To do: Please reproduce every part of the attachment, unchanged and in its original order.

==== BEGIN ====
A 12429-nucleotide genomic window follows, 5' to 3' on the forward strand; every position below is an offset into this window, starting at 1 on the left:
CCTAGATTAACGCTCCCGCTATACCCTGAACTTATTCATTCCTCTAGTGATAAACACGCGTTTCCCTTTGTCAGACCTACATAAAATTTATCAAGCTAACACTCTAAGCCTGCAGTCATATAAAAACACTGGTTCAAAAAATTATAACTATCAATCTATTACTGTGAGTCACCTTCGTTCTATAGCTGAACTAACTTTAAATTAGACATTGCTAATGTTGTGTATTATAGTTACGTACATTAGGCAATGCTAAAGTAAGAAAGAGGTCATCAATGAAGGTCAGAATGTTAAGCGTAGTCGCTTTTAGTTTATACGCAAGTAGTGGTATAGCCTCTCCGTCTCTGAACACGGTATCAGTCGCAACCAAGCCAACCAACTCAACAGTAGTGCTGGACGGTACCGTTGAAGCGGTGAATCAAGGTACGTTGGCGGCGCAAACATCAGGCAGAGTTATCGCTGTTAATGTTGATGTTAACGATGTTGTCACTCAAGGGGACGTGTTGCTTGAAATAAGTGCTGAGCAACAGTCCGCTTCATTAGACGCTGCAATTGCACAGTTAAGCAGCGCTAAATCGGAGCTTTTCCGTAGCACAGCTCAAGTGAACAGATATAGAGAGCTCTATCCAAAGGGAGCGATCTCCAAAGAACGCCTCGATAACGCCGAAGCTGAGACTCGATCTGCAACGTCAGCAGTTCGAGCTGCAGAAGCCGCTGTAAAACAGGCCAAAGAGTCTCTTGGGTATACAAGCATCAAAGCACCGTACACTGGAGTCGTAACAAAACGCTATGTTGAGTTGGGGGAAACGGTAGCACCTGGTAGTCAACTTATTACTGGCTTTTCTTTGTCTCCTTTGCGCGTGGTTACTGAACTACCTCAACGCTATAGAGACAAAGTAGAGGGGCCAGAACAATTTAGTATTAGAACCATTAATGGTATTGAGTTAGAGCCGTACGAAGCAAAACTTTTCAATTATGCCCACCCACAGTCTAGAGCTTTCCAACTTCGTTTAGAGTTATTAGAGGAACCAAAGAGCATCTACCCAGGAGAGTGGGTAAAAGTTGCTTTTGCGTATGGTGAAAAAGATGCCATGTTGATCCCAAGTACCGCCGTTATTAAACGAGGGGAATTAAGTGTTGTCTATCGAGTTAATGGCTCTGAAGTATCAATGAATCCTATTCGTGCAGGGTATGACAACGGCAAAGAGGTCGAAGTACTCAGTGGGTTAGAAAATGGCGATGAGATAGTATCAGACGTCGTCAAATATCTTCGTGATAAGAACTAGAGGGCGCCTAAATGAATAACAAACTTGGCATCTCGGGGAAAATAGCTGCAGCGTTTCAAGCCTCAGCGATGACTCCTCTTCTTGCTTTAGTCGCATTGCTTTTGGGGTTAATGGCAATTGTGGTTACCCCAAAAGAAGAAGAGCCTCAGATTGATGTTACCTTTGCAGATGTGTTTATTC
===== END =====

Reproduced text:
A 12429-nucleotide genomic window follows, 5' to 3' on the forward strand; every position below is an offset into this window, starting at 1 on the left:
CCTAGATTAACGCTCCCGCTATACCCTGAACTTATTCATTCCTCTAGTGATAAACACGCGTTTCCCTTTGTCAGACCTACATAAAATTTATCAAGCTAACACTCTAAGCCTGCAGTCATATAAAAACACTGGTTCAAAAAATTATAACTATCAATCTATTACTGTGAGTCACCTTCGTTCTATAGCTGAACTAACTTTAAATTAGACATTGCTAATGTTGTGTATTATAGTTACGTACATTAGGCAATGCTAAAGTAAGAAAGAGGTCATCAATGAAGGTCAGAATGTTAAGCGTAGTCGCTTTTAGTTTATACGCAAGTAGTGGTATAGCCTCTCCGTCTCTGAACACGGTATCAGTCGCAACCAAGCCAACCAACTCAACAGTAGTGCTGGACGGTACCGTTGAAGCGGTGAATCAAGGTACGTTGGCGGCGCAAACATCAGGCAGAGTTATCGCTGTTAATGTTGATGTTAACGATGTTGTCACTCAAGGGGACGTGTTGCTTGAAATAAGTGCTGAGCAACAGTCCGCTTCATTAGACGCTGCAATTGCACAGTTAAGCAGCGCTAAATCGGAGCTTTTCCGTAGCACAGCTCAAGTGAACAGATATAGAGAGCTCTATCCAAAGGGAGCGATCTCCAAAGAACGCCTCGATAACGCCGAAGCTGAGACTCGATCTGCAACGTCAGCAGTTCGAGCTGCAGAAGCCGCTGTAAAACAGGCCAAAGAGTCTCTTGGGTATACAAGCATCAAAGCACCGTACACTGGAGTCGTAACAAAACGCTATGTTGAGTTGGGGGAAACGGTAGCACCTGGTAGTCAACTTATTACTGGCTTTTCTTTGTCTCCTTTGCGCGTGGTTACTGAACTACCTCAACGCTATAGAGACAAAGTAGAGGGGCCAGAACAATTTAGTATTAGAACCATTAATGGTATTGAGTTAGAGCCGTACGAAGCAAAACTTTTCAATTATGCCCACCCACAGTCTAGAGCTTTCCAACTTCGTTTAGAGTTATTAGAGGAACCAAAGAGCATCTACCCAGGAGAGTGGGTAAAAGTTGCTTTTGCGTATGGTGAAAAAGATGCCATGTTGATCCCAAGTACCGCCGTTATTAAACGAGGGGAATTAAGTGTTGTCTATCGAGTTAATGGCTCTGAAGTATCAATGAATCCTATTCGTGCAGGGTATGACAACGGCAAAGAGGTCGAAGTACTCAGTGGGTTAGAAAATGGCGATGAGATAGTATCAGACGTCGTCAAATATCTTCGTGATAAGAACTAGAGGGCGCCTAAATGAATAACAAACTTGGCATCTCGGGGAAAATAGCTGCAGCGTTTCAAGCCTCAGCGATGACTCCTCTTCTTGCTTTAGTCGCATTGCTTTTGGGGTTAATGGCAATTGTGGTTACCCCAAAAGAAGAAGAGCCTCAGATTGATGTTACCTTTGCAGATGTGTTTATTC